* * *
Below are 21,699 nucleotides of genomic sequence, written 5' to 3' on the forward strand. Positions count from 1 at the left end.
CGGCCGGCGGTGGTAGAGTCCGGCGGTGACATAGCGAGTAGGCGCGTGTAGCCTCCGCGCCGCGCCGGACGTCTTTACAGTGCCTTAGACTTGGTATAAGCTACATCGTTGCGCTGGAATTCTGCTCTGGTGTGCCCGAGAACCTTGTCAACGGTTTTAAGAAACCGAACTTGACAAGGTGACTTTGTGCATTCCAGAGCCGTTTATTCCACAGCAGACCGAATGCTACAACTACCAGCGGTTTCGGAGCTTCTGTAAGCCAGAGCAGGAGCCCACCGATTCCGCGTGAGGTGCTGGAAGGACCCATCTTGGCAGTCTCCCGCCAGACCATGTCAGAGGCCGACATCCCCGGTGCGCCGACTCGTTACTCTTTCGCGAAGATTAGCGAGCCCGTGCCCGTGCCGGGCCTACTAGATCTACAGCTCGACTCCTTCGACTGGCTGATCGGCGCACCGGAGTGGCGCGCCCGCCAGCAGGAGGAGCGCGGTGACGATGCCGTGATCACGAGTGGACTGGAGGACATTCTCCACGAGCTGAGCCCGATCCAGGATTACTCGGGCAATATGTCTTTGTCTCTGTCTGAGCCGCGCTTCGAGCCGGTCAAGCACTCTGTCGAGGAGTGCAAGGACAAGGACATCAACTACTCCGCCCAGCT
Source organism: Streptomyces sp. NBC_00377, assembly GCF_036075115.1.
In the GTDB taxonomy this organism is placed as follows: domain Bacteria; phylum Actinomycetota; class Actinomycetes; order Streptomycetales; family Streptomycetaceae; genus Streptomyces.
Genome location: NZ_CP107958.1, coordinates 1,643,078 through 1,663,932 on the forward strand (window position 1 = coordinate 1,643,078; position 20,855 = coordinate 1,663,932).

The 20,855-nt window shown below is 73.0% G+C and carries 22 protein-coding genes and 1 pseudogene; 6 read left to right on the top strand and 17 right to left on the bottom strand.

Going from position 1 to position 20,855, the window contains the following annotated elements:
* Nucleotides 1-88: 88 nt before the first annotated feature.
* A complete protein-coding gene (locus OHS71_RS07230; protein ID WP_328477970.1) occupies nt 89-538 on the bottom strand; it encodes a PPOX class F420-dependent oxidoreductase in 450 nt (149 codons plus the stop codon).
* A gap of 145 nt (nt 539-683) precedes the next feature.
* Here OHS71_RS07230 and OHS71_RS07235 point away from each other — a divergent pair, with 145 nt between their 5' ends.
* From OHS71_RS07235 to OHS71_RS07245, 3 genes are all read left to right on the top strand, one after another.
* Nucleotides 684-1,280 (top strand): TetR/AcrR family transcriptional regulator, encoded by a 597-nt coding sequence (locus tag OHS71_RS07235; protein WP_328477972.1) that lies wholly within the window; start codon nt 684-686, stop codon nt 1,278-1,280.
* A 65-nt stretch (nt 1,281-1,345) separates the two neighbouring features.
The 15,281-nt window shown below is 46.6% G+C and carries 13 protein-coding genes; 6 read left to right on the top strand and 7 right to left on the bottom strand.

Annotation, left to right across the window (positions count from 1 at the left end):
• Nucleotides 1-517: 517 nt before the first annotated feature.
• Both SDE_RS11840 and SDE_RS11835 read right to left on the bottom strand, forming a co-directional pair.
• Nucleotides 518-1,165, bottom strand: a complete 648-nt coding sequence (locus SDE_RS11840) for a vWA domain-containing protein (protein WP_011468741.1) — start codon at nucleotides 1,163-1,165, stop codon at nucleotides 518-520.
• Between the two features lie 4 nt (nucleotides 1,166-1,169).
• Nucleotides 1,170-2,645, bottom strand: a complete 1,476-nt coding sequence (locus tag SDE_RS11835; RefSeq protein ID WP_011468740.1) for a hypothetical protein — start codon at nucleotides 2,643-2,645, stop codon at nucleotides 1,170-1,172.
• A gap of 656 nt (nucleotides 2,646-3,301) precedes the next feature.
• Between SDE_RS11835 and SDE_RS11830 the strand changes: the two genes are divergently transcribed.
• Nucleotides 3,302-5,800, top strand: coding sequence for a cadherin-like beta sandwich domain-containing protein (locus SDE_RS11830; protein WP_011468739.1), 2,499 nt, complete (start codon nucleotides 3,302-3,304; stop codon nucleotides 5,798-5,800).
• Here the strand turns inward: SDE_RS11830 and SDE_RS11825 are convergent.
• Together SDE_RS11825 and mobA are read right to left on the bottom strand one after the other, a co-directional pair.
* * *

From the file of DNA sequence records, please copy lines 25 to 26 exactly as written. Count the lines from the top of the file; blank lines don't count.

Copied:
• Here the strand turns inward: SDE_RS11830 and SDE_RS11825 are convergent.
• Together SDE_RS11825 and mobA are read right to left on the bottom strand one after the other, a co-directional pair.